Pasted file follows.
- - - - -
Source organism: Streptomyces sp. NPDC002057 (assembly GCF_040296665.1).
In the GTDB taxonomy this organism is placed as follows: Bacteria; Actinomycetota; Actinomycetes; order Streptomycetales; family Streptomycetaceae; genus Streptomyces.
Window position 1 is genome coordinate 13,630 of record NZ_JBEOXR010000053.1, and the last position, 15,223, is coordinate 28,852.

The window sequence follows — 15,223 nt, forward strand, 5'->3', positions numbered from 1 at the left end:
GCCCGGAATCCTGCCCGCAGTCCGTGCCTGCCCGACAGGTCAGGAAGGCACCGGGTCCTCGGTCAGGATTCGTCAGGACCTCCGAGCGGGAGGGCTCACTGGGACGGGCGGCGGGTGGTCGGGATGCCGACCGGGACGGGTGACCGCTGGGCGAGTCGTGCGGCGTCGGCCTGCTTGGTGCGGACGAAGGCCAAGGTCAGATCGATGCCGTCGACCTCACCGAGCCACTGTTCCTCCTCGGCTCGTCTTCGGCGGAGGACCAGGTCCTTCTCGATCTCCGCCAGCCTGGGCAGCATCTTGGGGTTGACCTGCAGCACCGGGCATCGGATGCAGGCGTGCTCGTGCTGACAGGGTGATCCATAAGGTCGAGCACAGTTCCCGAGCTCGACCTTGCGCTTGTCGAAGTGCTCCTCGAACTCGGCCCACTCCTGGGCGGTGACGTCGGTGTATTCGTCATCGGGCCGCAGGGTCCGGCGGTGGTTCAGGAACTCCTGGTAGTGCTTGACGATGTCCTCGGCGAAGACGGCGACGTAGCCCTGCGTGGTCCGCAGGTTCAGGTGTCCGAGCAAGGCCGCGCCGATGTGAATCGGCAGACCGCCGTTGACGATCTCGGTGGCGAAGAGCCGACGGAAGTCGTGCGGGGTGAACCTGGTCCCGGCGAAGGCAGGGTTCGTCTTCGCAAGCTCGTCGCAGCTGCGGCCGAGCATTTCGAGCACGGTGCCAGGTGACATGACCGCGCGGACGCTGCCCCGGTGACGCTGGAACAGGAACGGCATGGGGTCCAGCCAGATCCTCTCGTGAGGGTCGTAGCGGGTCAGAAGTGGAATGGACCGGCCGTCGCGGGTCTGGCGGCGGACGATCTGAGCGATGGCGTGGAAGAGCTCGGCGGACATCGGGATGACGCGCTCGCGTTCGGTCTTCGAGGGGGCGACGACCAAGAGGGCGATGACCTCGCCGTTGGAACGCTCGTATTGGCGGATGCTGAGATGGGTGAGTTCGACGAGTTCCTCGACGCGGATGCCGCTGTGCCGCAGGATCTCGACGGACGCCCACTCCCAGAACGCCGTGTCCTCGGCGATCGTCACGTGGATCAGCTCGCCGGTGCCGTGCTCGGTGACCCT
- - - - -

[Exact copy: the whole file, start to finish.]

Source organism: Streptomyces sp. NPDC002057 (assembly GCF_040296665.1).
In the GTDB taxonomy this organism is placed as follows: Bacteria; Actinomycetota; Actinomycetes; order Streptomycetales; family Streptomycetaceae; genus Streptomyces.
Window position 1 is genome coordinate 13,630 of record NZ_JBEOXR010000053.1, and the last position, 15,223, is coordinate 28,852.

The window sequence follows — 15,223 nt, forward strand, 5'->3', positions numbered from 1 at the left end:
GCCCGGAATCCTGCCCGCAGTCCGTGCCTGCCCGACAGGTCAGGAAGGCACCGGGTCCTCGGTCAGGATTCGTCAGGACCTCCGAGCGGGAGGGCTCACTGGGACGGGCGGCGGGTGGTCGGGATGCCGACCGGGACGGGTGACCGCTGGGCGAGTCGTGCGGCGTCGGCCTGCTTGGTGCGGACGAAGGCCAAGGTCAGATCGATGCCGTCGACCTCACCGAGCCACTGTTCCTCCTCGGCTCGTCTTCGGCGGAGGACCAGGTCCTTCTCGATCTCCGCCAGCCTGGGCAGCATCTTGGGGTTGACCTGCAGCACCGGGCATCGGATGCAGGCGTGCTCGTGCTGACAGGGTGATCCATAAGGTCGAGCACAGTTCCCGAGCTCGACCTTGCGCTTGTCGAAGTGCTCCTCGAACTCGGCCCACTCCTGGGCGGTGACGTCGGTGTATTCGTCATCGGGCCGCAGGGTCCGGCGGTGGTTCAGGAACTCCTGGTAGTGCTTGACGATGTCCTCGGCGAAGACGGCGACGTAGCCCTGCGTGGTCCGCAGGTTCAGGTGTCCGAGCAAGGCCGCGCCGATGTGAATCGGCAGACCGCCGTTGACGATCTCGGTGGCGAAGAGCCGACGGAAGTCGTGCGGGGTGAACCTGGTCCCGGCGAAGGCAGGGTTCGTCTTCGCAAGCTCGTCGCAGCTGCGGCCGAGCATTTCGAGCACGGTGCCAGGTGACATGACCGCGCGGACGCTGCCCCGGTGACGCTGGAACAGGAACGGCATGGGGTCCAGCCAGATCCTCTCGTGAGGGTCGTAGCGGGTCAGAAGTGGAATGGACCGGCCGTCGCGGGTCTGGCGGCGGACGATCTGAGCGATGGCGTGGAAGAGCTCGGCGGACATCGGGATGACGCGCTCGCGTTCGGTCTTCGAGGGGGCGACGACCAAGAGGGCGATGACCTCGCCGTTGGAACGCTCGTATTGGCGGATGCTGAGATGGGTGAGTTCGACGAGTTCCTCGACGCGGATGCCGCTGTGCCGCAGGATCTCGACGGACGCCCACTCCCAGAACGCCGTGTCCTCGGCGATCGTCACGTGGATCAGCTCGCCGGTGCCGTGCTCGGTGACCCT